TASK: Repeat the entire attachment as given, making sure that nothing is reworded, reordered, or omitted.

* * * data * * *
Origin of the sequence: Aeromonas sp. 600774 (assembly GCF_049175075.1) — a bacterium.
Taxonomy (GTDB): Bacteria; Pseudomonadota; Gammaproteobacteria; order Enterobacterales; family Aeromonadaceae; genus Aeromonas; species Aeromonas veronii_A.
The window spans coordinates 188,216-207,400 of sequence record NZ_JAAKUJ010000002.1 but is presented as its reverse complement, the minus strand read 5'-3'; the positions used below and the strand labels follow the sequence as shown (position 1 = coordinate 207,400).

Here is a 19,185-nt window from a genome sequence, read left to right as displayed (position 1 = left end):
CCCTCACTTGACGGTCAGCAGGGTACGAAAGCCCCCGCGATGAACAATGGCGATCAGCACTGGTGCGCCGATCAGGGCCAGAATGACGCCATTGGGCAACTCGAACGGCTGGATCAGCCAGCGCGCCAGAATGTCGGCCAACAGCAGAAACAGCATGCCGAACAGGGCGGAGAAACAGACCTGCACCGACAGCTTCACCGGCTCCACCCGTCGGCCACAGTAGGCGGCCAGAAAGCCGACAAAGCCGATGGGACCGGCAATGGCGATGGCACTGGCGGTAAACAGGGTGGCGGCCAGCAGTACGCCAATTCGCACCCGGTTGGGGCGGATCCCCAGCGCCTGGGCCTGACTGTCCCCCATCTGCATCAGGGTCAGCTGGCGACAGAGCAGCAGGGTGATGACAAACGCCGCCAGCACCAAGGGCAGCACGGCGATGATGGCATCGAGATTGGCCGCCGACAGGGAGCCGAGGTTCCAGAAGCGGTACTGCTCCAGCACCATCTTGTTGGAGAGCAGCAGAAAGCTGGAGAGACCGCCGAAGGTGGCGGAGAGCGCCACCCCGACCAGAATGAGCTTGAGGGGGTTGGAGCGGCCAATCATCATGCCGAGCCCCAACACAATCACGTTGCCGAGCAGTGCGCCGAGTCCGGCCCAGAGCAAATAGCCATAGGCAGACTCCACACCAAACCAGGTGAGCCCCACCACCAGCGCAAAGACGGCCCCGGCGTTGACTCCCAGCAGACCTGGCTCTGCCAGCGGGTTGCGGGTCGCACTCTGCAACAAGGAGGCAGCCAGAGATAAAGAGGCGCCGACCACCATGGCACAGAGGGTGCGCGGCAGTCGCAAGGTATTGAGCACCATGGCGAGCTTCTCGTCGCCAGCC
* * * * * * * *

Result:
Origin of the sequence: Aeromonas sp. 600774 (assembly GCF_049175075.1) — a bacterium.
Taxonomy (GTDB): Bacteria; Pseudomonadota; Gammaproteobacteria; order Enterobacterales; family Aeromonadaceae; genus Aeromonas; species Aeromonas veronii_A.
The window spans coordinates 188,216-207,400 of sequence record NZ_JAAKUJ010000002.1 but is presented as its reverse complement, the minus strand read 5'-3'; the positions used below and the strand labels follow the sequence as shown (position 1 = coordinate 207,400).

Here is a 19,185-nt window from a genome sequence, read left to right as displayed (position 1 = left end):
CCCTCACTTGACGGTCAGCAGGGTACGAAAGCCCCCGCGATGAACAATGGCGATCAGCACTGGTGCGCCGATCAGGGCCAGAATGACGCCATTGGGCAACTCGAACGGCTGGATCAGCCAGCGCGCCAGAATGTCGGCCAACAGCAGAAACAGCATGCCGAACAGGGCGGAGAAACAGACCTGCACCGACAGCTTCACCGGCTCCACCCGTCGGCCACAGTAGGCGGCCAGAAAGCCGACAAAGCCGATGGGACCGGCAATGGCGATGGCACTGGCGGTAAACAGGGTGGCGGCCAGCAGTACGCCAATTCGCACCCGGTTGGGGCGGATCCCCAGCGCCTGGGCCTGACTGTCCCCCATCTGCATCAGGGTCAGCTGGCGACAGAGCAGCAGGGTGATGACAAACGCCGCCAGCACCAAGGGCAGCACGGCGATGATGGCATCGAGATTGGCCGCCGACAGGGAGCCGAGGTTCCAGAAGCGGTACTGCTCCAGCACCATCTTGTTGGAGAGCAGCAGAAAGCTGGAGAGACCGCCGAAGGTGGCGGAGAGCGCCACCCCGACCAGAATGAGCTTGAGGGGGTTGGAGCGGCCAATCATCATGCCGAGCCCCAACACAATCACGTTGCCGAGCAGTGCGCCGAGTCCGGCCCAGAGCAAATAGCCATAGGCAGACTCCACACCAAACCAGGTGAGCCCCACCACCAGCGCAAAGACGGCCCCGGCGTTGACTCCCAGCAGACCTGGCTCTGCCAGCGGGTTGCGGGTCGCACTCTGCAACAAGGAGGCAGCCAGAGATAAAGAGGCGCCGACCACCATGGCACAGAGGGTGCGCGGCAGTCGCAAGGTATTGAGCACCATGGCGAGCTTCTCGTCGCCAGCC